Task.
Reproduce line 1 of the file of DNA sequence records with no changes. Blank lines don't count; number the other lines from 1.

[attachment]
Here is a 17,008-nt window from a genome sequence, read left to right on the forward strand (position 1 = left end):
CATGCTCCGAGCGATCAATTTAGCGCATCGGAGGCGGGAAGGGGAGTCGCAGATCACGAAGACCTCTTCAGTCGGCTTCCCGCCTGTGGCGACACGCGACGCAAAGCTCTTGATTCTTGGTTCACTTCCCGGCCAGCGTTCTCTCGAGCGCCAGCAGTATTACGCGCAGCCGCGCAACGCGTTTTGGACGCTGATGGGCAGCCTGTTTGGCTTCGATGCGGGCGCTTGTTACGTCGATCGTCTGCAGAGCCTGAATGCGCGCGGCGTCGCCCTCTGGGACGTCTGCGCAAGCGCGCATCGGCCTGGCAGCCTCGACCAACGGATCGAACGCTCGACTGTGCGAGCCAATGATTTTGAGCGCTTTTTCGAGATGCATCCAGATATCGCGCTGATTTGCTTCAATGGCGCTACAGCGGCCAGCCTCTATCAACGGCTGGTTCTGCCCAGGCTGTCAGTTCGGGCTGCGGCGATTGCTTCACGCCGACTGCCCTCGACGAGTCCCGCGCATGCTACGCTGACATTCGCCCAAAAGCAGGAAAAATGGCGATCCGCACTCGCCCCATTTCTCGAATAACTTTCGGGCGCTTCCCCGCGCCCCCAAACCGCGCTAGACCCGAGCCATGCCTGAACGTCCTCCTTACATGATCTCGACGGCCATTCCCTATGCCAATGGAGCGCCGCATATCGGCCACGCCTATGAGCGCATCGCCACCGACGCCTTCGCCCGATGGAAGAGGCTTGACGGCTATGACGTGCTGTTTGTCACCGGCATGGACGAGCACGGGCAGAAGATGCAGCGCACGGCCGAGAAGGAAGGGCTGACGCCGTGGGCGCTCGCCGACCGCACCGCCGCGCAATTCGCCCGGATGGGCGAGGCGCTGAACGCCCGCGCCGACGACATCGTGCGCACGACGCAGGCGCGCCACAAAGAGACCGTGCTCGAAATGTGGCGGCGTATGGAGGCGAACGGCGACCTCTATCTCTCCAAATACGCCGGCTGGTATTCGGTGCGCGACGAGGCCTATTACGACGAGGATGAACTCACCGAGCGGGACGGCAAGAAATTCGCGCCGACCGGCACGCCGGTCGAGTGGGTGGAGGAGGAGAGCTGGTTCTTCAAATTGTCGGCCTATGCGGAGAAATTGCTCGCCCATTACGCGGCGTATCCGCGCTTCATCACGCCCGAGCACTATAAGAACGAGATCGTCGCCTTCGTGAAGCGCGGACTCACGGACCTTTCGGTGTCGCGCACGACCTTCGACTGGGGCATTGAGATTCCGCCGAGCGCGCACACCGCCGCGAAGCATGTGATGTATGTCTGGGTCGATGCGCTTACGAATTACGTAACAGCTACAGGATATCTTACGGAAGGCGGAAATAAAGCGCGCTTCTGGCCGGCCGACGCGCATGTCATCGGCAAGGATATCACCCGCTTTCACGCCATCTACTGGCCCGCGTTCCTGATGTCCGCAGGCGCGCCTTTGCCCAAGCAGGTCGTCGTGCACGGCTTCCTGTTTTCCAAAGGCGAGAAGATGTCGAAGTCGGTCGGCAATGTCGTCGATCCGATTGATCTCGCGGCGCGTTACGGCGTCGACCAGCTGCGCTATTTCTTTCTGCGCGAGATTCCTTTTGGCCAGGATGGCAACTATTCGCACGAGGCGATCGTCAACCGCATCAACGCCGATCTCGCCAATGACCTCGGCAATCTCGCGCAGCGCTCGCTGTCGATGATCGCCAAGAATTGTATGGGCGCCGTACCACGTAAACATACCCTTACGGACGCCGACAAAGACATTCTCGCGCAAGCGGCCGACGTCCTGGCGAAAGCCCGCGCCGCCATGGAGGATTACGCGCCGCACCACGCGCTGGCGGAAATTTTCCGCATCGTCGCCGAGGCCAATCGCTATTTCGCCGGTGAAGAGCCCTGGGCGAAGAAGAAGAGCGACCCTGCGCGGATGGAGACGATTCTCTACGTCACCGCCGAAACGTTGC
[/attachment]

Here is a 17,008-nt window from a genome sequence, read left to right on the forward strand (position 1 = left end):